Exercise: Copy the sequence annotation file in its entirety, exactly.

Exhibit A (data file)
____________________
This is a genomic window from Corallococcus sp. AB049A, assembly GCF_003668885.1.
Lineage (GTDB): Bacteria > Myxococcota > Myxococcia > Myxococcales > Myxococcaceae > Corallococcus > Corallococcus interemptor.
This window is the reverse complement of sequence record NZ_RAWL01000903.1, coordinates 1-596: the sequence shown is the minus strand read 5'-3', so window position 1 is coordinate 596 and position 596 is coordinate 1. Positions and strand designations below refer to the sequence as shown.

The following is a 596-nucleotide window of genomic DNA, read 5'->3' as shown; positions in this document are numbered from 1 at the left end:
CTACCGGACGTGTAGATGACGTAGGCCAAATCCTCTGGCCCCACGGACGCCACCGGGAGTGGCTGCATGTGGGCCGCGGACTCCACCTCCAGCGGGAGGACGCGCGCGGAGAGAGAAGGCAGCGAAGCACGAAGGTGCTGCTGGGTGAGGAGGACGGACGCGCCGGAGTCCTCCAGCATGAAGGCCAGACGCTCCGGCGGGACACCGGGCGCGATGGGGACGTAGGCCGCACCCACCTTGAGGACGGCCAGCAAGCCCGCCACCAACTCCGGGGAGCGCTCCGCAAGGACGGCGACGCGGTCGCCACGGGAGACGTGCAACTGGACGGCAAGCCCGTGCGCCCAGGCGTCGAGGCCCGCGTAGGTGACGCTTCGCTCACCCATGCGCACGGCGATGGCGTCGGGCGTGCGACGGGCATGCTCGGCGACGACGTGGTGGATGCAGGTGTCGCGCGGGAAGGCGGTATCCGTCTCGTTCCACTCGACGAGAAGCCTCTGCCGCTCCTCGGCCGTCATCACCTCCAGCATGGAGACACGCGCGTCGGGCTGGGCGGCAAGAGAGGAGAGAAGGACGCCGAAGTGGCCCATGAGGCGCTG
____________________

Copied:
This is a genomic window from Corallococcus sp. AB049A, assembly GCF_003668885.1.
Lineage (GTDB): Bacteria > Myxococcota > Myxococcia > Myxococcales > Myxococcaceae > Corallococcus > Corallococcus interemptor.
This window is the reverse complement of sequence record NZ_RAWL01000903.1, coordinates 1-596: the sequence shown is the minus strand read 5'-3', so window position 1 is coordinate 596 and position 596 is coordinate 1. Positions and strand designations below refer to the sequence as shown.

The following is a 596-nucleotide window of genomic DNA, read 5'->3' as shown; positions in this document are numbered from 1 at the left end:
CTACCGGACGTGTAGATGACGTAGGCCAAATCCTCTGGCCCCACGGACGCCACCGGGAGTGGCTGCATGTGGGCCGCGGACTCCACCTCCAGCGGGAGGACGCGCGCGGAGAGAGAAGGCAGCGAAGCACGAAGGTGCTGCTGGGTGAGGAGGACGGACGCGCCGGAGTCCTCCAGCATGAAGGCCAGACGCTCCGGCGGGACACCGGGCGCGATGGGGACGTAGGCCGCACCCACCTTGAGGACGGCCAGCAAGCCCGCCACCAACTCCGGGGAGCGCTCCGCAAGGACGGCGACGCGGTCGCCACGGGAGACGTGCAACTGGACGGCAAGCCCGTGCGCCCAGGCGTCGAGGCCCGCGTAGGTGACGCTTCGCTCACCCATGCGCACGGCGATGGCGTCGGGCGTGCGACGGGCATGCTCGGCGACGACGTGGTGGATGCAGGTGTCGCGCGGGAAGGCGGTATCCGTCTCGTTCCACTCGACGAGAAGCCTCTGCCGCTCCTCGGCCGTCATCACCTCCAGCATGGAGACACGCGCGTCGGGCTGGGCGGCAAGAGAGGAGAGAAGGACGCCGAAGTGGCCCATGAGGCGCTG